The randomised controlled trial (RCT ) was conducted from August to December 2017 at the Physical Therapy and Rehabilitation outpatient department (OPD) of the Railway General Hospital (RGH), Rawalpindi, Pakistan, after approval was granted by the institutional ethics committee and by the of Riphah College of Rehabilitation Sciences, Islamabad. The subjects were diagnosed on the basis of clinical prediction rule which comprises Spurling test, Distraction test, Upper limb tension test 1 and ipsilateral cervical rotation less than 60 degrees. Three out of these 4 elements confirm a CR diagnosis. Patients of either gender aged 20-60 years with pain and paraesthesia in the unilateral upper extremity and with limited cervical ROM were included, while patients with bilateral upper extremity symptoms, history of previous cervical or thoracic spine injury, recent fracture or surgery in and around the shoulder, any systemic disease and with unstable spine were excluded. Informed consent was taken from all the participants. Sample size was calculated using OpenEpi tool 14 with 95% confidence level. The subjects were randomly allocated using a lottery method into the two treatment groups A and B. Patients in both the groups were treated with conventional treatment, neurodynamics and manual traction, while SMWAM was given to only Group A. In conventional treatment, hot pack was applied for 10 minutes, active ranges of motion (AROMs) performed with 3 sets of 10 repetitions and isometrics for each movement was repeated 20 times with the hold of 6 to 10 seconds in each repetition. For neurodynamics, sliding technique was used with a set of 10 repetitions in each session. Manual traction was given for 10 minutes with a pull for 10 sec and rest was 5 sec. Mulligan SMWAM was given to only Group A patients by maintaining transverse glide with 10 repetitions in the first session increasing to 30 repetitions with the sets of 3 in further sessions. A structured questionnaire was used to collect data before and after the completion of 3-week treatment protocol with 2 sessions per week. Pain intensity was recorded by Numeric Pain Rating Scale (NPRS) and degree of disability was assessed by Neck Disability Index (NDI), whereas ROM limitation was measured by Universal Goniometer for both groups. Data was analysed using SPSS 21. Parametric test i-e. Independent T-test and paired sample T-test were applied on NDI and all the cervical ranges except right side bending, while nonparametric tests i-e. Wilcoxon signed rank test and Mann-Whitney test were applied on NPRS and cervical right side bending.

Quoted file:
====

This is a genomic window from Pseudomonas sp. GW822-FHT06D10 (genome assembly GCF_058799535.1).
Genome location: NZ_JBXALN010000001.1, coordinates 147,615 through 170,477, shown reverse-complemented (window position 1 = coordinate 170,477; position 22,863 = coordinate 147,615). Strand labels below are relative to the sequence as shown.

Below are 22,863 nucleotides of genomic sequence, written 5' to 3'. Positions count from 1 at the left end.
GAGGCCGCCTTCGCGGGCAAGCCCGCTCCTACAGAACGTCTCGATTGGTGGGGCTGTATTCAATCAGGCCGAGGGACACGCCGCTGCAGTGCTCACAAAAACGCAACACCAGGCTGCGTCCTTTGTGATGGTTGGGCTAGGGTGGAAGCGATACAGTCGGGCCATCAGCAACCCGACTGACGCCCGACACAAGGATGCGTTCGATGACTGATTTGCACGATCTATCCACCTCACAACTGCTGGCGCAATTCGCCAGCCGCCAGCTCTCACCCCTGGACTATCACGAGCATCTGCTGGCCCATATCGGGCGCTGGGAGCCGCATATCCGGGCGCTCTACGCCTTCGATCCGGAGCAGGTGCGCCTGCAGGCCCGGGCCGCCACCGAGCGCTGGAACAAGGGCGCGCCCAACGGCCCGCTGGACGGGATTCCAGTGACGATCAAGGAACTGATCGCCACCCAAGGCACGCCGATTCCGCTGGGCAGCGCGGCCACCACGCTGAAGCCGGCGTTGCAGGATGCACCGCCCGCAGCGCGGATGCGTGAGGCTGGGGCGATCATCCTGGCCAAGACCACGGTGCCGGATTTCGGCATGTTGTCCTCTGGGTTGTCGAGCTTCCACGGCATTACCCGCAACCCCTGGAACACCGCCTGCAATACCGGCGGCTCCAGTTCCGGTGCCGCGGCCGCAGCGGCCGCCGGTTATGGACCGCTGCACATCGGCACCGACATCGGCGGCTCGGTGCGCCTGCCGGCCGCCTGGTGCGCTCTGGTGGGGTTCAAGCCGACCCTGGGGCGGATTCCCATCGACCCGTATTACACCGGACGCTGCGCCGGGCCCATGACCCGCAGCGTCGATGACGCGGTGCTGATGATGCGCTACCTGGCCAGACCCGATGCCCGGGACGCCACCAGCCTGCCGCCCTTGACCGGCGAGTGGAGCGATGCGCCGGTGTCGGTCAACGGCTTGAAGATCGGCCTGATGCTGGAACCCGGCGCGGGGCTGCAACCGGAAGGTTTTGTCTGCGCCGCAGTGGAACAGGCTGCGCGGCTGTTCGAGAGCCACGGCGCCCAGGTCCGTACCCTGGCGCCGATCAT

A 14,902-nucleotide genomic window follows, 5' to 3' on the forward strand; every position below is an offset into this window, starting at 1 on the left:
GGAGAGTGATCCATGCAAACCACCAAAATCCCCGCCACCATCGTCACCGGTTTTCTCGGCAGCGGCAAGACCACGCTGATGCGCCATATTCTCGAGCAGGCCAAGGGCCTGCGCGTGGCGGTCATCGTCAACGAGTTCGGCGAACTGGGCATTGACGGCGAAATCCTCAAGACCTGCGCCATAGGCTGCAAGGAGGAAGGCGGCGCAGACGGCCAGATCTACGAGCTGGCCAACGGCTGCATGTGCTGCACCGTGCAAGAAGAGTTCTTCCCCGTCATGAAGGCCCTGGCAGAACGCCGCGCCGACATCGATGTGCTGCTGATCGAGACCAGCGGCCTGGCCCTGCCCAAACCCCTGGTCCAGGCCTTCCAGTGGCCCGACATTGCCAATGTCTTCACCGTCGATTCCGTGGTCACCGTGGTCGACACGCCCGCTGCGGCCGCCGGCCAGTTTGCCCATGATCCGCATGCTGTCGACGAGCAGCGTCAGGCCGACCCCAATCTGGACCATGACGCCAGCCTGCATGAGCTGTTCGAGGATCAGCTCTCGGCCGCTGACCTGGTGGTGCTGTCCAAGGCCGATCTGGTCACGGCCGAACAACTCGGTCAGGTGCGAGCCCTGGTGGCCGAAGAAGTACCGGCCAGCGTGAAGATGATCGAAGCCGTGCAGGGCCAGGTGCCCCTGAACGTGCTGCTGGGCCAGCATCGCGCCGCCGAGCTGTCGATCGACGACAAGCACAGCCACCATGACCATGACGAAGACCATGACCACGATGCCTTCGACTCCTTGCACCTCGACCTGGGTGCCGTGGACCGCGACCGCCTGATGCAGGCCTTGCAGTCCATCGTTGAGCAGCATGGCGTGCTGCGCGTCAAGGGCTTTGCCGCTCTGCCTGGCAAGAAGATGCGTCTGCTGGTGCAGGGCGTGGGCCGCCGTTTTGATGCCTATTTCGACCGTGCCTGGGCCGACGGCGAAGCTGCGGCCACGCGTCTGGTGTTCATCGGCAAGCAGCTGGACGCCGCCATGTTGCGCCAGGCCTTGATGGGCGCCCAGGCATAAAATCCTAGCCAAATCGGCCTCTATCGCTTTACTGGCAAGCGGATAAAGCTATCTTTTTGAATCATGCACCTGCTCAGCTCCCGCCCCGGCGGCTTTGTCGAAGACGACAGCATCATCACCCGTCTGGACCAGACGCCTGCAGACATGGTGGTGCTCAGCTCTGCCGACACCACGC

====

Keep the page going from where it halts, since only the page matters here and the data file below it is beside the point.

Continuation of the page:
Of the 47 patients initially assessed, 38(81%) met the criteria. The sample was divided into two equal groups of 19(50%) each. Subsequently, 4(21%) patients from Group A and 3(16%)from Group B dropped out, leaving the final sample size to be 31(82%); 15(48.4%) patients in Group A and 16(51.6%) in Group B. Overall, 19(61.3%) patients were females and 12(38.7%) were males, and the mean age of the entire sample was 41.65±9.714 years. (Table 1).